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Blu-ray Review: The Goldfinch

December 9, 2019

By John Corrado

★★½ (out of 4)

One of the first films to crash and burn this awards season was The Goldfinch, director John Crowley’s adaptation of Donna Tartt’s massive, Pulitzer Prize-winning 2013 novel of the same name.

When the film premiered at TIFF a few days prior to its theatrical release this September, it fizzled rather quickly, with poor word of mouth and even poorer reviews emerging immediately following its world premiere. The film was declared to be a muddled, tonally confused bore, sinking pretty much any hopes it had at the box office.

Now that I’ve seen the film, I can say that, while certainly flawed in a lot of ways, The Goldfinch is also an ambitious melodrama that is somewhat better than many have given it credit for. This is not to say that it hits every mark, either as an adaptation or on its own terms, but I also don’t think that the film should be written off completely, and it’s actually somewhat refreshing to see a studio like Warner Bros. taking a chance on putting out a big, messy, character-driven adult drama such as this.

The story unfolds over roughly a decade and connects multiple characters, opening with Theodore Decker (Ansel Elgort) as a young man in a hotel room in Amsterdam. As a boy, Theo (Oakes Fegley) lost his mother in a bombing at the Metropolitan Museum of Art, and got taken in by Mrs. Barbour (Nicole Kidman), the matriarch of a rich family in New York’s Upper East Side. One of the few things to survive the bombing was The Goldfinch, a 1654 painting by Carel Fabritius, that Theo stashed in his bag and took with him as he exited the building.

Throughout it all, this painting serves as the through-line to Theo’s story, and he brings it with him as he moves to Nevada to live with his father Larry (Luke Wilson), a recovering alcoholic and faded actor who has now shacked up with a woman named Xandra (Sarah Paulson). It’s here that Theo meets Boris (Finn Wolfhard), a Russian boy who becomes a close friend to him that he will later reunite with as an adult (Aneurin Barnard). Theo is also connected to an antiques dealer named Hobie (Jeffrey Wright) back in New York, whose business partner was killed in the bombing.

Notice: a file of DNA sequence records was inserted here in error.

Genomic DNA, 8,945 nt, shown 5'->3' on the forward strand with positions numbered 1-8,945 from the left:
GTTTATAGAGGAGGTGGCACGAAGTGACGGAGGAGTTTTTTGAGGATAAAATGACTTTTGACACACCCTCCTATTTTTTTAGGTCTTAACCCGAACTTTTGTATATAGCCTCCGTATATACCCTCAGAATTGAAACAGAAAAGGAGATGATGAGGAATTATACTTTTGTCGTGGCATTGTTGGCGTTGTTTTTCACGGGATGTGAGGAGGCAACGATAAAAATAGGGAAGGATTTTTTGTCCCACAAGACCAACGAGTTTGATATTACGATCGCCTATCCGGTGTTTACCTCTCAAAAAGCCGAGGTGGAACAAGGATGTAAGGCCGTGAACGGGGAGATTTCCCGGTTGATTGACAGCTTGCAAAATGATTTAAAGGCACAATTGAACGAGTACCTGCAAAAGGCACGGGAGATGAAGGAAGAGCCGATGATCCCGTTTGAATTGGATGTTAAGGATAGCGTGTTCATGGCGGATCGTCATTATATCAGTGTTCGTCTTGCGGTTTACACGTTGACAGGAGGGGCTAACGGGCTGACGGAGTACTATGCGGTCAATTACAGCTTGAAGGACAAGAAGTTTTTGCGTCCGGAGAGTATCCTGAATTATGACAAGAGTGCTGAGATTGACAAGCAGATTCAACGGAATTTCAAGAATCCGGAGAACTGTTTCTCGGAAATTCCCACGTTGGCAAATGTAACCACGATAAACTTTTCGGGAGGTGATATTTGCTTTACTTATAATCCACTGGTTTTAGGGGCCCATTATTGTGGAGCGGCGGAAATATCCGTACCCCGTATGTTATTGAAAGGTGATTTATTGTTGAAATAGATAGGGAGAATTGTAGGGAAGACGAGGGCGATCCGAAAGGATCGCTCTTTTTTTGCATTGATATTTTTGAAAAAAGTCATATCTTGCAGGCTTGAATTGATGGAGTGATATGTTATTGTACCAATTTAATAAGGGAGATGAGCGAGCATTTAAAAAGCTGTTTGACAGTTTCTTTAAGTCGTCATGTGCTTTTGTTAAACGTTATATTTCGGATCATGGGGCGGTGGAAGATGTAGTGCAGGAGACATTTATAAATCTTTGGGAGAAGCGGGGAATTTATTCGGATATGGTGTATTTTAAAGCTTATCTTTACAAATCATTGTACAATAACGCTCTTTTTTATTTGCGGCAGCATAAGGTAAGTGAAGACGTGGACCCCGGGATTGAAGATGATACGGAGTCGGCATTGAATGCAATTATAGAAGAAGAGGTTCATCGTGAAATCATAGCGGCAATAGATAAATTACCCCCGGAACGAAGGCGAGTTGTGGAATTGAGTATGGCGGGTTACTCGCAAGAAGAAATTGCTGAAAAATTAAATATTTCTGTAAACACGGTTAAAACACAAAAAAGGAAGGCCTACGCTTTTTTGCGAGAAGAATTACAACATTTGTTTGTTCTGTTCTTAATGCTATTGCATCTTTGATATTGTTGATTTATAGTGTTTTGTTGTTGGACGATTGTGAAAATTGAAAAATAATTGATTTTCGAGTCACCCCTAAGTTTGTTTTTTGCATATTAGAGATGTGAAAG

It’s not a perfect adaptation. The story has clearly been condensed, and parts of it do feel rushed, which can lead to it feeling like a few separate movies rolled into one. While I admittedly haven’t read the book, so I can’t say how it compares, I do understand why some fans of Tartt’s novel will be disappointed by Crowley’s film. But viewed on its own terms, The Goldfinch boasts some solid performances from its ensemble cast and attractive cinematography by the legendary Roger Deakins, and I was kept suitably engaged throughout the lengthy 149 minute running time.

Elgort and Fegley are impeccably well cast, and do a good job of playing younger and older versions of the same character, carrying the film with a pair of fine performances. Overall, The Goldfinch is a decent drama that I suspect time, and a possible critical reappraisal at some point, will be kinder to. It’s flawed, sure, but I also think curious viewers should give it a look.

The Blu-ray also includes the two solid featurettes The Goldfinch Unbound and The Real Goldfinch, which provide insight into the challenges of adapting the novel for the screen and the real painting behind the story, as well as a selection of deleted scenes that are edited together with introductions by Crowley explaining why they were cut from the film.

The Goldfinch is a Warner Bros. Home Entertainment release. It’s 149 minutes and rated 14A.

Street Date: December 3rd, 2019

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